The presidential candidate of the Peoples Democratic Party (PDP), Alhaji Atiku Abubakar, has challenged the Centre for Qur’anic Reciters of Nigeria to rise and nip in the bud, the monster of disunity ravaging the nation owing to what he described “as escalating the precarious fault-lines in our societies, occasioned by inefficient governance.”
Delivering a goodwill message yesterday in Sokoto at the National Conference on Alarammomi organised by the Qur’anic Reciters, in concert with the Centre for Intellectual Services of Sokoto Caliphate, Atiku insisted that religious leaders have a key role to play in mending the deep divisions among Nigerians of different shades and colours, saying that “we have to have a nation first before anything else. Right now, unless something drastic is done, our national unity will be permanently ruined,” insisting that though the present administration caused most of the problems, the solution lies in all citizens, which they can bring about by voting for another government that takes the interest of the people first, and which will exploit the nation’s heterogeneity to huge advantage.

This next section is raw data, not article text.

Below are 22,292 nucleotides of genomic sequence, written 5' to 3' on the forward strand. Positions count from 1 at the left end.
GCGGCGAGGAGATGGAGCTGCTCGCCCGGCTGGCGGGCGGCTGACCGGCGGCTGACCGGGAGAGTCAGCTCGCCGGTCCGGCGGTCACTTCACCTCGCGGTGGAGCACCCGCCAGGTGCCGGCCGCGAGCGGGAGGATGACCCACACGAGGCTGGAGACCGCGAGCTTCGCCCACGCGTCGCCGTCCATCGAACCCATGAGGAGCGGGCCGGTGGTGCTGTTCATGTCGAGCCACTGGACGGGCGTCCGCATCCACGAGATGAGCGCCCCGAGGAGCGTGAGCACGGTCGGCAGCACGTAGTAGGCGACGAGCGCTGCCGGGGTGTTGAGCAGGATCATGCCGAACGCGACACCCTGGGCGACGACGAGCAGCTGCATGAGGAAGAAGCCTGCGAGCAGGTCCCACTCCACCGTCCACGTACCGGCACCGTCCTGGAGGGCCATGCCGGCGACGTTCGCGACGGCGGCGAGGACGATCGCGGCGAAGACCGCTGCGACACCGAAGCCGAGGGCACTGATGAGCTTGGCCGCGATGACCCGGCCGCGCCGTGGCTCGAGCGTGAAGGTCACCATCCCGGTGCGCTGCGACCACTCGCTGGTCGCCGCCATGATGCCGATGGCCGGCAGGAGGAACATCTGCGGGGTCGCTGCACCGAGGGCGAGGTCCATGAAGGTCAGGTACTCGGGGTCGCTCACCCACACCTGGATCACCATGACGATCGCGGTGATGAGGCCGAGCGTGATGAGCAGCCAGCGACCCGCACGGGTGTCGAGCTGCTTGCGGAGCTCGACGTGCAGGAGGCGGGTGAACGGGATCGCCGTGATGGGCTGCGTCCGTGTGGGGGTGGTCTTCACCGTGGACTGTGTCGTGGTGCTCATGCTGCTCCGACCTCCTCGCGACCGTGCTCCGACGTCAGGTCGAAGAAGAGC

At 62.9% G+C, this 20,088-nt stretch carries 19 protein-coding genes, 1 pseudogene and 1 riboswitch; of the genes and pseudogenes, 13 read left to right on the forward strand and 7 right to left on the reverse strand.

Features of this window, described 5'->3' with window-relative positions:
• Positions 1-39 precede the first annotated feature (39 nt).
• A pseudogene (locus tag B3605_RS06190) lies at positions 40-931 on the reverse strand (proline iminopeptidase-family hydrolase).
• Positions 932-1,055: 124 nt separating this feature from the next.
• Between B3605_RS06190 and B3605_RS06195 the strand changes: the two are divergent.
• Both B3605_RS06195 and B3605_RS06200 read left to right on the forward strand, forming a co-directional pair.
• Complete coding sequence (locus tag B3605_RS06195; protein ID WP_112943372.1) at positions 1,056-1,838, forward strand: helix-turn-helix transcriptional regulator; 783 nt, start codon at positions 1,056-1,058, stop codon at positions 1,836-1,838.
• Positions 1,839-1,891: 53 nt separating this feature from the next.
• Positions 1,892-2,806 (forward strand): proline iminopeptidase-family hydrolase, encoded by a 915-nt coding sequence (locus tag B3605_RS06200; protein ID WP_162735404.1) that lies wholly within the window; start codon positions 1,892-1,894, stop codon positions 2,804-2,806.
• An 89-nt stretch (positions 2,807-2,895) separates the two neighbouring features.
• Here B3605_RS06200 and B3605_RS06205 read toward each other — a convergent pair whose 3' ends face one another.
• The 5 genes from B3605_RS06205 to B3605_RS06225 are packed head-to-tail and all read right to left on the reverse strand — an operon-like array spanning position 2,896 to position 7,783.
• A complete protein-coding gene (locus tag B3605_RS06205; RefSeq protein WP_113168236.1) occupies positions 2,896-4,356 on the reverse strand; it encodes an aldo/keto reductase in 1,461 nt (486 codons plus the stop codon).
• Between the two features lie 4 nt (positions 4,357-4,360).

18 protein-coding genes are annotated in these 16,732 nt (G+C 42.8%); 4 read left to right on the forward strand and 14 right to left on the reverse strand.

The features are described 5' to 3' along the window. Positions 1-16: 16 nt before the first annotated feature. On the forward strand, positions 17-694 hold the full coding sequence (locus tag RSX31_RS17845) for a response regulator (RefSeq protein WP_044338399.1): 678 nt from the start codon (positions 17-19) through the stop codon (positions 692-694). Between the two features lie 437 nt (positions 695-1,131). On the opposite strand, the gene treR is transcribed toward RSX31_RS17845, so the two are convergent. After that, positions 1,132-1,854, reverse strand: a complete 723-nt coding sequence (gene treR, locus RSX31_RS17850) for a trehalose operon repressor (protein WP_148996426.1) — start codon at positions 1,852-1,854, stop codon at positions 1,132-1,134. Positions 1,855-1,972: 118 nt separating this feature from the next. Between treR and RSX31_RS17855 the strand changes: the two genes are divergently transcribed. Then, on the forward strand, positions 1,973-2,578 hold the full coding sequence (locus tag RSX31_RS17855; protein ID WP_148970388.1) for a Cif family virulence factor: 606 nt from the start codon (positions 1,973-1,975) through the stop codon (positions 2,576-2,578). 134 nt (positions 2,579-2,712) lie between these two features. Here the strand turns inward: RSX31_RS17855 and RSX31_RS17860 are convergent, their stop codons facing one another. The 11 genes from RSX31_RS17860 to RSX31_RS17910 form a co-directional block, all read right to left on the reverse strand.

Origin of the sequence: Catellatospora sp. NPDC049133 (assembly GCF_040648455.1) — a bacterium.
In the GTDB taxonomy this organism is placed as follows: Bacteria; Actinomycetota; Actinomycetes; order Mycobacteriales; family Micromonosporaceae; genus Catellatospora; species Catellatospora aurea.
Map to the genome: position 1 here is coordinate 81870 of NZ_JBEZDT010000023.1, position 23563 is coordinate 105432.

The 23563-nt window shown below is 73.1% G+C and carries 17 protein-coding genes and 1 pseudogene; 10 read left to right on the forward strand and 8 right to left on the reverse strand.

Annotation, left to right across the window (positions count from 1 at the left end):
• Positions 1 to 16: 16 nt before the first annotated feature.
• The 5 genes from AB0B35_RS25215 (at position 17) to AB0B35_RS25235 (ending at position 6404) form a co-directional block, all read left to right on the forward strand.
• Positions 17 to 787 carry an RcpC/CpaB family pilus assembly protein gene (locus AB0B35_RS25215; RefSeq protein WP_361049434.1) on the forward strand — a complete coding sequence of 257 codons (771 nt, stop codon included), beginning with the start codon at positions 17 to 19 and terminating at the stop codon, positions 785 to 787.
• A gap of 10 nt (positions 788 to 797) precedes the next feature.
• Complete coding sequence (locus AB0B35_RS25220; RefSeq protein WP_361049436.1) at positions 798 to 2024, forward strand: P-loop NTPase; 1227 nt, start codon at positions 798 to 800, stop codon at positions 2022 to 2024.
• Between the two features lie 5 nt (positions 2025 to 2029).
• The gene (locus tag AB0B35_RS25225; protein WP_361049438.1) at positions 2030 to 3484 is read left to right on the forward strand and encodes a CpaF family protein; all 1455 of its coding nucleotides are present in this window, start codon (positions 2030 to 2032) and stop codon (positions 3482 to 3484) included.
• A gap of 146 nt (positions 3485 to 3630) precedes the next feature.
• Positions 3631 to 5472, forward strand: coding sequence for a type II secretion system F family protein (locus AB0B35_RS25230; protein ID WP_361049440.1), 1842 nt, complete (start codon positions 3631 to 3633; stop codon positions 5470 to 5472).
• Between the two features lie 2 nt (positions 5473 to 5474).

Atiku was represented at the conference by his media associate, Suleiman Uba, a senior editor and author.
Also speaking at the occasion, the Sultan of Sokoto, Alhaji Sa’ad Abubakar, tasked the leadership of the Qur’anic Reciters to rout out quack clerics, “who take pleasure in twisting the true teachings of Islam to achieve selfish and most often dangerous ends.
Others who spoke at the occasion included the executive secretary of the Universal Basic Education Board, Dr. Hamid Bobboyi, as well as chairman, Board of Trustees of the Centre for Intellectual Services, Professor Sambo Junaidu. The guest speaker, Professor Sulaiman Khalid did justice to the theme: Almajiri system and current realities.
Major highlights of the event included awards of excellence to deserving personalities, who played important roles in forging national unity through religious tolerance amongst the nation’s diverse citizenry. They included the mothers of two of the nation’s major industrialists, Alhaji Aliko Dangote and Alhaji Abdulsamad Isyaka Rabi’u and a host of others.